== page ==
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Walking in the centre of our town one evening, we lost our wallet. It had a considerable amount of money in it. We live in a town of around 60,000 people. We had been in the country for three months by this stage. This is what happened next…

Three days later, I miss a phone call from Omar, a Christian acquaintance who lives not far from us. I receive a message from him to get in touch about ‘something important to (me)’. The other few times I have seen Omar around town, he asked me how the Arabic is going, and wanted to help. He invited me previously to come and drink tea in his home and talk Arabic so I assume his new message is along these lines. He rings again a few hours later, and I answer. He asks me straight away, ‘Tim, have you lost something?’ I say that I have, that I have lost a small duzdaan (wallet) in town, it was on Saturday evening, and he mentions something –his detail is cryptic – about something being found with a receipt inside. It was a receipt from the small dukaan (grocer) next to his house where he and I had talked together five or six days earlier. He says I should come and meet him there.

“Ok, thanks Omar. I will be there in ten minutes, insha’Allah”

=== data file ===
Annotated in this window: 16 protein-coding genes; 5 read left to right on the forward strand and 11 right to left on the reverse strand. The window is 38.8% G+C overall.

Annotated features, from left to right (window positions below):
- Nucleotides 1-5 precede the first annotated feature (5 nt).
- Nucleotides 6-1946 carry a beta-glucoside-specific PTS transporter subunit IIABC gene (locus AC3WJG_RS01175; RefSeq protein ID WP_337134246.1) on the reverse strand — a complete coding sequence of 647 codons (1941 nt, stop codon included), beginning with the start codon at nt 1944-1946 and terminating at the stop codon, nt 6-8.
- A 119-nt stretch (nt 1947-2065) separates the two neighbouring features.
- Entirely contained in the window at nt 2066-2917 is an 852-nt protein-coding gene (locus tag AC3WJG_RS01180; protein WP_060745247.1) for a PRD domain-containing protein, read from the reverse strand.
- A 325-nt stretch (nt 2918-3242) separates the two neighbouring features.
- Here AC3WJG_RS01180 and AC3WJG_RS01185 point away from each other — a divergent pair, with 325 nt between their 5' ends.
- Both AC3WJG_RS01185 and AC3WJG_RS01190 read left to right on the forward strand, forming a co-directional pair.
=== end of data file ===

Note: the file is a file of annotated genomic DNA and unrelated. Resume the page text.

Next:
I walk up the hill in the drizzle, the only rain since that first shower of the season four weeks ago. Fifteen minutes later, we meet at the store. He introduces me to Hamsa, the owner’s son and an employee of the store. Omar explains to me that a woman had found the wallet and that she is on her way to meet us here.

Moments pass. Omar, Hamsa and I exchange a few sentences in my broken Arabic. Our angel with the wallet arrives and looks at me with half an inquiring ook. Perhaps she is surprised because I am a foreigner, one of the few in our town. Jane is from Madaba but she is proficient with English and she isn’t covered. Two rarities in our town.

She asks me about the lost purse and then tells me that she lives in town and that even though she never walks to church...on Saturday night she walked to church. She found the purse on the ground outside the bag shop. She opened the purse and found that there was only money inside. But when she opened it again, she noticed that there was a small docket inside with the header DUKAAN LIMON. She made her way across town, called by the store, and spoke with Hamsa.

“Is there anyway you could find out who this docket belongs to? I want to return this purse to the owner.” The two collaboraters – one Muslim and the other Christian go to work, trying to piece together who might own this wallet.